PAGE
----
Posted by Sponsored Post Posted on 9 February 2023

How Wrongful Death Settlements Are Paid

Having someone die in your family of a wrongful death can cause a lot of stress. Not only are you dealing with the pain of losing a loved one, but you also want to get justice. If it turns out a person passed away as a result of wrongful death, this is how the settlements are paid.

Methods In Which They Are Paid Out

A wrongful death settlement can be structured in various ways, the most common being lump sums or structured settlements. There is no predetermined method; the involved parties will decide how the money will be distributed. That being said, the final amount may also determine how the money is paid out.

For example, if the defendant has to pay a relatively small amount of money, then it will likely be arranged to be given in a lump sum. However, if the amount of money is substantial, it may automatically be arranged in a structured settlement. This will also apply if the defendant is considered personally liable for all the accusations.

Very often, a defendant does not have the means necessary to cover all the payments in a lump sum. In that case, a lump sum method is arranged. However, if the public financial records show or income shows that the person can handle it, the lump sum method is often chosen.

What If The Defendant Has Liability Insurance?

Wrongful death settlements can branch out into two other types of payment: either by public liability insurance or from their own pockets. Very often, a person that does not owe a duty of care to another while performing their business may not have insurance. 

This can be a car or pedestrian accident where they are not especially responsible for a patient’s life. In this case, if the defendant is not insured, then they will have to pay the entire amount of money using their assets.  

However, industries such as medicine are slightly more complicated. As they are responsible for people’s lives every day, most of them prefer to set up public liability insurance. If a lawsuit is filed for wrongful death, then their public liability insurance will most likely pay for the settlement. 

Similar to any other lawsuit, the insurance company will attempt to disprove the liability of its client. After all, they don’t want to reduce their profit by giving out money left and right. That being said, if the plaintiff has a good attorney, they may receive the justice that they deserve for their loss. 

Who Gets the Money?

In New Jersey, according to the N.J. Stat. Ann. § 3B: 5-3, 2002, the compensation from a wrongful death lawsuit is distributed to direct beneficiaries of the deceased person. This can include the surviving spouse, a state-registered domestic partner, along with the children and stepchildren.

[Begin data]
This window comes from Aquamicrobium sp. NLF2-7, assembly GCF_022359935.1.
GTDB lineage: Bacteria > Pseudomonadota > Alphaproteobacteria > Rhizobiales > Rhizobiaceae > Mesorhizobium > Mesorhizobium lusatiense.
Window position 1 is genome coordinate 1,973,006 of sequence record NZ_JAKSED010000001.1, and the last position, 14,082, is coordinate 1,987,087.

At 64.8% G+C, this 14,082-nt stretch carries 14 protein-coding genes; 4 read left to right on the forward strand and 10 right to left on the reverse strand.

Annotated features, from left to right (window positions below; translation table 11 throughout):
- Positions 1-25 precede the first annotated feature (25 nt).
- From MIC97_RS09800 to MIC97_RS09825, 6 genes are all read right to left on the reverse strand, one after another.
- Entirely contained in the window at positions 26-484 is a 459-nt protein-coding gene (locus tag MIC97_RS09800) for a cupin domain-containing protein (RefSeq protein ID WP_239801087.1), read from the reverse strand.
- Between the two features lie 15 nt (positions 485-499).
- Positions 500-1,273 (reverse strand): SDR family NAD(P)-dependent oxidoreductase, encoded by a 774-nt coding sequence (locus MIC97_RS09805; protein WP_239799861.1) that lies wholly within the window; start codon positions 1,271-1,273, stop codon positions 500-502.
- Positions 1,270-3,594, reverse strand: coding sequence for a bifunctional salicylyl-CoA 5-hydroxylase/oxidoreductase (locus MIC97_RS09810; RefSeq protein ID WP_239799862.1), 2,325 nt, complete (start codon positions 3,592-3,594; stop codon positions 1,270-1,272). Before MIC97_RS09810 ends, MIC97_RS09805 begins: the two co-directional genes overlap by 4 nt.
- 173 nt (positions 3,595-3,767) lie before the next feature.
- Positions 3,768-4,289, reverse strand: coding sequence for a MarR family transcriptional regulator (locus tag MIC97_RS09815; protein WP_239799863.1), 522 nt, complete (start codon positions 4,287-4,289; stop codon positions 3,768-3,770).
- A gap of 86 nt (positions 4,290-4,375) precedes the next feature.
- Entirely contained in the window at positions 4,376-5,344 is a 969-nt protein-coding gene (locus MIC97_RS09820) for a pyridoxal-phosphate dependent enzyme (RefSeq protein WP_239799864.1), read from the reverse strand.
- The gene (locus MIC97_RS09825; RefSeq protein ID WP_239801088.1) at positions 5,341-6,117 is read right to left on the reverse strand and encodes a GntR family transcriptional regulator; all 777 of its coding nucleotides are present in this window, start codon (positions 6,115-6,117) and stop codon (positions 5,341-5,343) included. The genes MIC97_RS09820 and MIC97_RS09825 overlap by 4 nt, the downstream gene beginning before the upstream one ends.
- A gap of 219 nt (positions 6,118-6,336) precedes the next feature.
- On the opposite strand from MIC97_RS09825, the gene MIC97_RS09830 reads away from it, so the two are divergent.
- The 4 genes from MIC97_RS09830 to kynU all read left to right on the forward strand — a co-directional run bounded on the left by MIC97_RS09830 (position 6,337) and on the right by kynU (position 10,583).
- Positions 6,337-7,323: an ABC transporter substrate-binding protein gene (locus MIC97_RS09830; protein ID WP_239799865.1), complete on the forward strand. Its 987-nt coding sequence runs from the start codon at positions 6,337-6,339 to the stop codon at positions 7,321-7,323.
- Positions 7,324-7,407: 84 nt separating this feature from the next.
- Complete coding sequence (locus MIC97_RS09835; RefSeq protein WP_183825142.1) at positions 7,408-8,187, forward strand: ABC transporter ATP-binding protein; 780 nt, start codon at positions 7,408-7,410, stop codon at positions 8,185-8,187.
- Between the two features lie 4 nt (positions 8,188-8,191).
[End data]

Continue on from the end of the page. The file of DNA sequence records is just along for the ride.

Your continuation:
In certain circumstances, when none of those mentioned above parties exist or have survived, the settlement goes to the parents or siblings of the deceased person. You may want to hire a family lawyer or if the death was caused by a medical mistake, a medical malpractice lawyer.

This is because the law steps may be slightly different when a medical institution is involved. If you live in a New Jersey city such as Newark, it is recommended you hire a Newark medical malpractice lawyer. They will help you figure out the right course of action.

How Is a Wrongful Death Settlement Distributed?

Based on your degree of connection to the deceased person, along with the number of surviving beneficiaries, the lump sum may be distributed differently. Here is how the money is paid out, based on the priority under interstate laws: 

  • Spouse: If the victim had a spouse, with no parents and no children, then all the money will go to the spouse.
  • Children: If the victim had legal-aged children but no surviving spouse, the money will be equally distributed among the children.
  • Spouse + Children: If the victim had a spouse and children but no parents, then the spouse will receive around 2/3 of the balance, and the rest is equally distributed among the children.
  • Spouse + Parents: If the victim does not have any children, then around 2/3 will go to the spouse, whereas the rest will be equally transmitted among parents.
  • Parents: If the victim was unmarried with no children, the money will be paid out equally to the parents.
  • No Parents: If the victim was unmarried with no children, the money will be given to the children of their parents (i.e., brothers and sisters and their descendants).

Each case is different, so you may want to have an attorney represent you.

The Bottom Line

Wrongful deaths in your family can be very nerve-racking. If you are entitled to compensation, make sure that you are working with a good attorney.

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